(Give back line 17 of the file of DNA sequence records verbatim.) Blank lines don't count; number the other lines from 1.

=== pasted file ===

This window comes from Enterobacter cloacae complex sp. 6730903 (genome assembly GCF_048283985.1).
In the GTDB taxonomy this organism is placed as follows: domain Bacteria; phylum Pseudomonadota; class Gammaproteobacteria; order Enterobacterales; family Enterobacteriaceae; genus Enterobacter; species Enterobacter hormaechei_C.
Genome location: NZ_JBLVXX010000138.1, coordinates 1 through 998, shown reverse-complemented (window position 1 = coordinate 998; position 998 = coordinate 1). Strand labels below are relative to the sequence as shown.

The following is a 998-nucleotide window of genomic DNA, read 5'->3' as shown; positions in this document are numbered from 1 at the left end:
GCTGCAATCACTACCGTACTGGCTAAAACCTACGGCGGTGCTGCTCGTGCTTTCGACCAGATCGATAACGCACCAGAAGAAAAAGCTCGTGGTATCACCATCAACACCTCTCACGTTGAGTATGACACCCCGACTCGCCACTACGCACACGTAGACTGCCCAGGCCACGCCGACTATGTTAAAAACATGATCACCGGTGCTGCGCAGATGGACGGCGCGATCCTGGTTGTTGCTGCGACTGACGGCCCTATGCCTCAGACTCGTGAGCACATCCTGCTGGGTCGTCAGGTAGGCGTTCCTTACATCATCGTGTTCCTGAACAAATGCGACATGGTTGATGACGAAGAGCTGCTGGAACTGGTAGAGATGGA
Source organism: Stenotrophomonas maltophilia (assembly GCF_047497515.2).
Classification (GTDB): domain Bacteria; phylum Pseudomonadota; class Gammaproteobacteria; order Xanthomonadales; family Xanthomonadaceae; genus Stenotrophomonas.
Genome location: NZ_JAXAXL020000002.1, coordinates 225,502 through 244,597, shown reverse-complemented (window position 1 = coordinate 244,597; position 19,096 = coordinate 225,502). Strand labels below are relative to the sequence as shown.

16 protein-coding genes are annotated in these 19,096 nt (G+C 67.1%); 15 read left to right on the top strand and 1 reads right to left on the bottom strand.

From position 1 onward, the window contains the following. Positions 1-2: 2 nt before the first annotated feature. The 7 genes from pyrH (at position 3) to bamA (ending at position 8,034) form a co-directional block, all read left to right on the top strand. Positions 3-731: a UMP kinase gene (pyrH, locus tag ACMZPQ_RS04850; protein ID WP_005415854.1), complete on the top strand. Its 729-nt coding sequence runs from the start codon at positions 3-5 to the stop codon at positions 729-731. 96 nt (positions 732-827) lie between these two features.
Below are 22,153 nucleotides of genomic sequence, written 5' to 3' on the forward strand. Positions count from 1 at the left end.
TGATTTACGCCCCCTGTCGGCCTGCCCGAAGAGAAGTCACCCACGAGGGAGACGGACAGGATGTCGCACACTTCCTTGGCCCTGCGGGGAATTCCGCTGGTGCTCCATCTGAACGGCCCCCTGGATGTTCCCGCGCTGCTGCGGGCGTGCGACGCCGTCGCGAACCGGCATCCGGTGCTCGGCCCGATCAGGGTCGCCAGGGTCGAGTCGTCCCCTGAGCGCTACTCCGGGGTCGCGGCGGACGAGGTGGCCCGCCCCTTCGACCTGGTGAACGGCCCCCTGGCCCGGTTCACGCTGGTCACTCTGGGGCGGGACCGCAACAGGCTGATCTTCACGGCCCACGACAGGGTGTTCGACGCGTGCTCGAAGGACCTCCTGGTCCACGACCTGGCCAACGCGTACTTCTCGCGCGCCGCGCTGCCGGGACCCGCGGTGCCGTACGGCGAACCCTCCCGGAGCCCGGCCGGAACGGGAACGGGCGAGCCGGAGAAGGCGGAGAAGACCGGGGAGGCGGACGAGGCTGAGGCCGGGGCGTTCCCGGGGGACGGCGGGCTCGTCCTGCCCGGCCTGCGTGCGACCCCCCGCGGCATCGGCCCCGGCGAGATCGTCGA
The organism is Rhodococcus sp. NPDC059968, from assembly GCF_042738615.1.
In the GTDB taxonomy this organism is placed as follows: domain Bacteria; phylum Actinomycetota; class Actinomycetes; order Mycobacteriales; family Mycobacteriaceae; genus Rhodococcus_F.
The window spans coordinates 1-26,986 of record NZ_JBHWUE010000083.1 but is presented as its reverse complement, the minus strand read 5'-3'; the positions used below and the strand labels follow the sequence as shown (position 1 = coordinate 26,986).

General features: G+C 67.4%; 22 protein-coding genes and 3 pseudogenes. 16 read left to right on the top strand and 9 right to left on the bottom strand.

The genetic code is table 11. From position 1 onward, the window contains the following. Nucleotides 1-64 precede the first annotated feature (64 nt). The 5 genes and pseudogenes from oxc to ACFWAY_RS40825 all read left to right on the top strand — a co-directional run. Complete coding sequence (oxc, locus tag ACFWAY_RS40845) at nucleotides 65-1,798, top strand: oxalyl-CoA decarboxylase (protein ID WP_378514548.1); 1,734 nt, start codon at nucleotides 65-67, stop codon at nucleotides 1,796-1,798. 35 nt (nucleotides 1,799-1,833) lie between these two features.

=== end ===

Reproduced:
The genetic code is table 11. From position 1 onward, the window contains the following. Nucleotides 1-64 precede the first annotated feature (64 nt). The 5 genes and pseudogenes from oxc to ACFWAY_RS40825 all read left to right on the top strand — a co-directional run. Complete coding sequence (oxc, locus tag ACFWAY_RS40845) at nucleotides 65-1,798, top strand: oxalyl-CoA decarboxylase (protein ID WP_378514548.1); 1,734 nt, start codon at nucleotides 65-67, stop codon at nucleotides 1,796-1,798. 35 nt (nucleotides 1,799-1,833) lie between these two features.